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Just as American Anthropological Association members have started voting on a resolution “to boycott Israeli academic institutions,” a law firm has threatened to sue.

The association said voting on the resolution began Thursday and will continue through July 14.

On Wednesday, Lori Lowenthal Marcus, legal director for the Deborah Project, which represents people “facing discrimination in educational settings because they are Jewish and/or pro-Israel,” wrote to the association’s executive director. Marcus said the firm has clients who are part of the association and are “deeply concerned about the association’s proposed resolution endorsing Boycott, Divestment, Sanctions (BDS) against Israel.”

“We will be closely watching the voting process and the [AAA] board’s response to this proposed resolution,” she wrote. “We will be watching to ensure that AAA members who oppose the proposed AAA BDS resolution are treated fairly and equitably during the voting process as well as after the vote is concluded, and that all applicable provisions of Virginia corporation law and any other applicable law, and of the AAA’s bylaws and other applicable provisions, are complied with. In addition, we will review how the AAA leadership implements the resolution should it pass.”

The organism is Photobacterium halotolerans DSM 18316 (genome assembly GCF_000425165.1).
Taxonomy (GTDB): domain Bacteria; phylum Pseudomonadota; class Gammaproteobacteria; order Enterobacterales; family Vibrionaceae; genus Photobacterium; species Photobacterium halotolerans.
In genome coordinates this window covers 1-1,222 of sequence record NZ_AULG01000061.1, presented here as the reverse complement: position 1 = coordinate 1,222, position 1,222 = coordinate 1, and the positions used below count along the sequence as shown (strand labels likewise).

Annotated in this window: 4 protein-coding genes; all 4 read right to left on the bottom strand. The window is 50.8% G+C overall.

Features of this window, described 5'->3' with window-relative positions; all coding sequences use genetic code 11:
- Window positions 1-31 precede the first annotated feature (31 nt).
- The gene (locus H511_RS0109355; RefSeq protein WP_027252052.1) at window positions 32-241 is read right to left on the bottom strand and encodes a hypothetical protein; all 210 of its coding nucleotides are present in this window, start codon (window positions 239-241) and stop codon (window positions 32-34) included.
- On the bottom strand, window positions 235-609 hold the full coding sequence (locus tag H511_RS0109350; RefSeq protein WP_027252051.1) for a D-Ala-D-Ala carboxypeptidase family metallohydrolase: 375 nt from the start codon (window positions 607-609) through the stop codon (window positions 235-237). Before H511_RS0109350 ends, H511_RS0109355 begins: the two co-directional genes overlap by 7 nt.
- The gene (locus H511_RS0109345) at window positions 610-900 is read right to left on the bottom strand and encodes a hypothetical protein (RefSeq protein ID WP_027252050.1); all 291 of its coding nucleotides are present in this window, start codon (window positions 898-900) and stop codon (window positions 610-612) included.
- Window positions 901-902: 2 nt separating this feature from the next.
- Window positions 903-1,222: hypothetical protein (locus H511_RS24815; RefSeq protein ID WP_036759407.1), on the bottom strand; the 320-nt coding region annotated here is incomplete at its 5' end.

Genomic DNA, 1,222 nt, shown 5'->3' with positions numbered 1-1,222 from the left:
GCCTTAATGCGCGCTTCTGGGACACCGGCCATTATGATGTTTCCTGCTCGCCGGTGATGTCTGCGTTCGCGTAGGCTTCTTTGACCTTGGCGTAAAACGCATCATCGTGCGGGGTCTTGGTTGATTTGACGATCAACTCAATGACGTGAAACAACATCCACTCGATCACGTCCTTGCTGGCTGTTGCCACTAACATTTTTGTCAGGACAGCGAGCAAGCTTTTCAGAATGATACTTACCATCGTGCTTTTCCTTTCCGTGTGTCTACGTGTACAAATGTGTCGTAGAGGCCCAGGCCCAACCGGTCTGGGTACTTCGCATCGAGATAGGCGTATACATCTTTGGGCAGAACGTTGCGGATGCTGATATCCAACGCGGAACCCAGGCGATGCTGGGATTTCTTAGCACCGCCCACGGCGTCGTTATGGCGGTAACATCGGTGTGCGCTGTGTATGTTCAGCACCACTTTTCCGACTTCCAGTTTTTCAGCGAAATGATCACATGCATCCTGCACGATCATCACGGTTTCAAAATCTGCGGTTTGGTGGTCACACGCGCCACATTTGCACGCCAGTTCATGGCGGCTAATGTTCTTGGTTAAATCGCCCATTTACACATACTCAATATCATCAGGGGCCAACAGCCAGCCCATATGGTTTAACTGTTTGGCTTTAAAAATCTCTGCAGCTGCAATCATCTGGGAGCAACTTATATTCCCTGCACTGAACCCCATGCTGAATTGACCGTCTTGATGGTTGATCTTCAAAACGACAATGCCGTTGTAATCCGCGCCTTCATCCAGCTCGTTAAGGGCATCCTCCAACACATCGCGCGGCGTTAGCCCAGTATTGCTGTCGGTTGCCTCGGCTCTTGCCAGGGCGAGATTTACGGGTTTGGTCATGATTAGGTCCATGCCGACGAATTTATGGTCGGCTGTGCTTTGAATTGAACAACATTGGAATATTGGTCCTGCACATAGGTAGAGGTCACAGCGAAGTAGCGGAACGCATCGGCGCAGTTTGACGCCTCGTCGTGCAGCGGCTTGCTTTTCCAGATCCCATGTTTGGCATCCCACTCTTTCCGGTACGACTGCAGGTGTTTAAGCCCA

She wrote, “Should you fail to act consistently with AAA’s bylaws and/or with all relevant federal, state and local laws, we will not hesitate to bring a legal action against the AAA and/or the board.”

She continued to say the “resolution’s explicit call for discrimination against Israeli institutions” violates California and New York law and that it “violates at least” three provisions of the International Holocaust Remembrance Alliance’s antisemitism definition, which the commonwealth of Virginia adopted. One of these she said it violates is “drawing comparisons of contemporary Israeli policy to that of the Nazis.”

The resolution doesn’t mention Nazis. Marcus said Thursday she was referring to phrases in it such as “the Israeli government enshrined the principle of Jewish supremacy.”

Jessica Winegar, a member of the organizing collective Anthropologists for the Boycott of Israeli Academic Institutions, said, “This legal threat really is totally bogus. It’s not based on any sound legal reasoning, and it’s really a baseless attempt at fearmongering both the AAA and its membership.”

Winegar, a professor of anthropology and Middle East and North African studies at Northwestern University, called it a “misuse of baseless legal threats to silence a democratic process within an academic association.”

Ed Liebow, the AAA’s executive director, said, “We are in receipt of this letter; we have referred it to our attorney and don’t have any comment to offer about it except to say that we are scrupulously adhering to the policies and procedures that we have for putting a ballot measure before our members.”